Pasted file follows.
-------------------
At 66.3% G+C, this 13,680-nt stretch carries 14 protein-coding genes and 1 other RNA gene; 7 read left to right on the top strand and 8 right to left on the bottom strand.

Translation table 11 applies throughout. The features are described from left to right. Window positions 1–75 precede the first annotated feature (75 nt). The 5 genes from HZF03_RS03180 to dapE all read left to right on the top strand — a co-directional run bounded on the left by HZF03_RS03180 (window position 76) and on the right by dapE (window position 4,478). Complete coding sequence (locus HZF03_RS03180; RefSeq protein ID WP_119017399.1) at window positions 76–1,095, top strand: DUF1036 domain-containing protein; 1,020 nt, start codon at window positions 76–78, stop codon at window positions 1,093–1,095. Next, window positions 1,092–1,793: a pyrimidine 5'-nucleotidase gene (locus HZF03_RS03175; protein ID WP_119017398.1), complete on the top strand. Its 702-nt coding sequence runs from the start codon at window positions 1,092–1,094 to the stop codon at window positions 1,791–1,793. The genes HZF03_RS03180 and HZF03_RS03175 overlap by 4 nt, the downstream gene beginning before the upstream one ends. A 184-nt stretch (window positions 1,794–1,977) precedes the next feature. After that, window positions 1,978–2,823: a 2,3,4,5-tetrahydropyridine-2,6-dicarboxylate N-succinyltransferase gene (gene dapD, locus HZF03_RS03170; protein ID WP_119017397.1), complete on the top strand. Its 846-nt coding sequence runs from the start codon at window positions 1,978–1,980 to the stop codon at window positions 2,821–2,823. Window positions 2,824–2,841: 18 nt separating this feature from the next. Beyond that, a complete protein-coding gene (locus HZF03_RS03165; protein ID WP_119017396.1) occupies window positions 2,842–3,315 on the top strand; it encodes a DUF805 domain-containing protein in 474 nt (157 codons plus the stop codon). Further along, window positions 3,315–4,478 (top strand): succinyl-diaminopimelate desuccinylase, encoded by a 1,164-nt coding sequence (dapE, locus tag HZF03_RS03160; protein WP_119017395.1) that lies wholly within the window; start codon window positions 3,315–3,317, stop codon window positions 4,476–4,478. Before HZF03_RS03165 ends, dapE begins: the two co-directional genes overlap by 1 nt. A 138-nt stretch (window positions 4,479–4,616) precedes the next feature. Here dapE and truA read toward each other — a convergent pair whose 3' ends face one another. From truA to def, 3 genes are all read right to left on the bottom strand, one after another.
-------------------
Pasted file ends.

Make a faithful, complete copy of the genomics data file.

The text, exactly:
At 66.3% G+C, this 13,680-nt stretch carries 14 protein-coding genes and 1 other RNA gene; 7 read left to right on the top strand and 8 right to left on the bottom strand.

Translation table 11 applies throughout. The features are described from left to right. Window positions 1–75 precede the first annotated feature (75 nt). The 5 genes from HZF03_RS03180 to dapE all read left to right on the top strand — a co-directional run bounded on the left by HZF03_RS03180 (window position 76) and on the right by dapE (window position 4,478). Complete coding sequence (locus HZF03_RS03180; RefSeq protein ID WP_119017399.1) at window positions 76–1,095, top strand: DUF1036 domain-containing protein; 1,020 nt, start codon at window positions 76–78, stop codon at window positions 1,093–1,095. Next, window positions 1,092–1,793: a pyrimidine 5'-nucleotidase gene (locus HZF03_RS03175; protein ID WP_119017398.1), complete on the top strand. Its 702-nt coding sequence runs from the start codon at window positions 1,092–1,094 to the stop codon at window positions 1,791–1,793. The genes HZF03_RS03180 and HZF03_RS03175 overlap by 4 nt, the downstream gene beginning before the upstream one ends. A 184-nt stretch (window positions 1,794–1,977) precedes the next feature. After that, window positions 1,978–2,823: a 2,3,4,5-tetrahydropyridine-2,6-dicarboxylate N-succinyltransferase gene (gene dapD, locus HZF03_RS03170; protein ID WP_119017397.1), complete on the top strand. Its 846-nt coding sequence runs from the start codon at window positions 1,978–1,980 to the stop codon at window positions 2,821–2,823. Window positions 2,824–2,841: 18 nt separating this feature from the next. Beyond that, a complete protein-coding gene (locus HZF03_RS03165; protein ID WP_119017396.1) occupies window positions 2,842–3,315 on the top strand; it encodes a DUF805 domain-containing protein in 474 nt (157 codons plus the stop codon). Further along, window positions 3,315–4,478 (top strand): succinyl-diaminopimelate desuccinylase, encoded by a 1,164-nt coding sequence (dapE, locus tag HZF03_RS03160; protein WP_119017395.1) that lies wholly within the window; start codon window positions 3,315–3,317, stop codon window positions 4,476–4,478. Before HZF03_RS03165 ends, dapE begins: the two co-directional genes overlap by 1 nt. A 138-nt stretch (window positions 4,479–4,616) precedes the next feature. Here dapE and truA read toward each other — a convergent pair whose 3' ends face one another. From truA to def, 3 genes are all read right to left on the bottom strand, one after another.